In the Klosterstraße in Berlin Mitte stands the oldest church of the reformed community of Berlin. The Parochial Church has not only an interesting nave, but also a churchyard and a crypt that should not be missed.
History of the Church
In 1613, Brandenburg’s Elector Johann Sigismund converted to Calvinism and, as was so common at the time, the change of faith also took place among his subjects. The Parochial Church was built a few years later for the followers of the Reformed Church.
In 1694, the master builder Johann Arnold Nering planned the construction of the church. Inspired by Dutch and Italian influences, his plans were to be implemented after the foundation stone was laid in 1695. However, Nehring died a short time later. His successor was Martin Grünberg.
Grünberg tried to spend as little money as possible on the construction work and changed the plans. In doing so, however, he took care to integrate sections of construction that had already been completed. As is well known, saving money is not always an advantage in construction. In September 1698, the almost completed roof vault collapsed. Thus, the completion of the building was delayed and it was not until 1705 that the construction of the church building was finished, although there was still no “real” church tower.
The “singing clock”
In 1713, King Frederick I donated a carillon to the Parochial Church to be hung in the church’s tower, which had not yet been completed.
One floor, where the carillon hung, was designed open, the spire rose slender and obelisk-like. Four lions made of stone decorated the tower.
In 1715 the carillon sounded for the first time, but the sound was said to be very unclean. A new carillon was commissioned, consisting of 37 bronze bells. A mechanism coupled to the tower clock made the bells play every hour. The melodies were variable, but the roar of the lions that ended the game remained the same. The Berliners called the clock only “Singuhr” (singing clock).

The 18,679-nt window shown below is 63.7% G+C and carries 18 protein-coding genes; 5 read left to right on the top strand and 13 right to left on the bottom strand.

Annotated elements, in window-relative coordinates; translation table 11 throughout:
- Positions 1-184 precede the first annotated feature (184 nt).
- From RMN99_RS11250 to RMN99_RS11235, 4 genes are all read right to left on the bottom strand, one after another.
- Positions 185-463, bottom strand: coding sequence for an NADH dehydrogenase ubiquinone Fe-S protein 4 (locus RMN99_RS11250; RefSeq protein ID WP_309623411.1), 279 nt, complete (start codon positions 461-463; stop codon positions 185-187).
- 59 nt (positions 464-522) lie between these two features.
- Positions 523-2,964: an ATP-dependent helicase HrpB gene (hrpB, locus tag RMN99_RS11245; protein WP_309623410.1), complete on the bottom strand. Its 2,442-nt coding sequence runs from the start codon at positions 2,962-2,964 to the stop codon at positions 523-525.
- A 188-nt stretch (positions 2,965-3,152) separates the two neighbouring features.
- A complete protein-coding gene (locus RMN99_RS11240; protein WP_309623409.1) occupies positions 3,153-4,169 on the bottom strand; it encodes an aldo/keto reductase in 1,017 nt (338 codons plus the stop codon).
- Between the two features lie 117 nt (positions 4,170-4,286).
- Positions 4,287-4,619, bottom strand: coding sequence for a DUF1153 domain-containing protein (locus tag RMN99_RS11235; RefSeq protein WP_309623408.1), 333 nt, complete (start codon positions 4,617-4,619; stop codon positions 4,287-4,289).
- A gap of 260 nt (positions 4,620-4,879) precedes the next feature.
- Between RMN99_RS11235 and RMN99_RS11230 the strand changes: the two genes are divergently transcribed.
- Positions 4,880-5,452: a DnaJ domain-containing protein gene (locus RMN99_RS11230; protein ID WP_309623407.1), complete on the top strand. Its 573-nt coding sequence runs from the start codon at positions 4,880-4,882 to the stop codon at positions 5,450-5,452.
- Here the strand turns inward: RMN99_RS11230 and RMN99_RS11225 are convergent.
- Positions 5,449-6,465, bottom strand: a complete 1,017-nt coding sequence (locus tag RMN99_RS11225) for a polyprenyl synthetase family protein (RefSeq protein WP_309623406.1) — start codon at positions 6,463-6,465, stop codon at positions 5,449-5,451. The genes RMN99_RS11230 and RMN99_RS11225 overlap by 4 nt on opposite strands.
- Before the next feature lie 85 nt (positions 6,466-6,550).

Unfortunately, the upper part of the tower and the nave were almost completely destroyed during the Second World War, the bells were melted down and the original lions were probably lost forever.
Use of the Parochial Church after the Second World War
In the ruins of the church they first built an emergency church. From the scrap metal found in the church, Fritz Kühn created an iron cross in 1961, which was hung in the chancel.
One week after the construction of the Wall, the last service was held in the church on August 20, 1961. During the GDR period, the building was first used for exhibitions and concerts, and from 1970 furniture was stored in the church. For the 750th anniversary of Berlin, the church received a new roof in 1988.
With the reunification, the gradual restoration of the Parochial Church took place. The bell tower with the carillon and the distinctive spire could also be rebuilt.
View into the Parochial Church
I enter the church through a side door and am initially taken aback. It looks quite different here than one is used to from a church. The walls are unplastered, as if standing in a shell. There are some pews and the “scrap cross” in the room, but that’s really all. If you look up to the ceiling, you can see into the roof truss. I like it to see a church in a completely different way.
The carillon of the church today has 52 bells, which can be easily seen through the opening in the tower. There is a tower room where a carilloneur can play the carillon. But it can also be played automatically. Usually you can hear the carillon daily at 9, 12, 15 and 18 o’clock during the prayer times.
Today, the church hosts church services, exhibitions and meetings.
The churchyard and crypt
Behind the church is the churchyard. Here lies one of the oldest preserved cemeteries in Berlin. Around 1706 the first burials took place here. It is said that over 5500 dead were buried here. After 1854 there were still some isolated burials, but actually the cemetery was officially closed.
I find the large iron crosses with their gilded inscriptions beautiful. There are two mausoleums on the enclosing wall. Also beautiful is the angel figure in the center of the churchyard, which adorns a communal grave.
The crypt is located under the Parochial Church houses 147 coffins in 30 burial chambers. These are said to be very well preserved. One reaches the burial chambers through 25 wooden doors, which are among the largest inventory of Baroque burial chamber doors in Europe. Remarkable is the natural ventilation, which is preserved until today. The tomb can be visited only in exceptional cases.
Monday – Friday: 9 – 15.30 h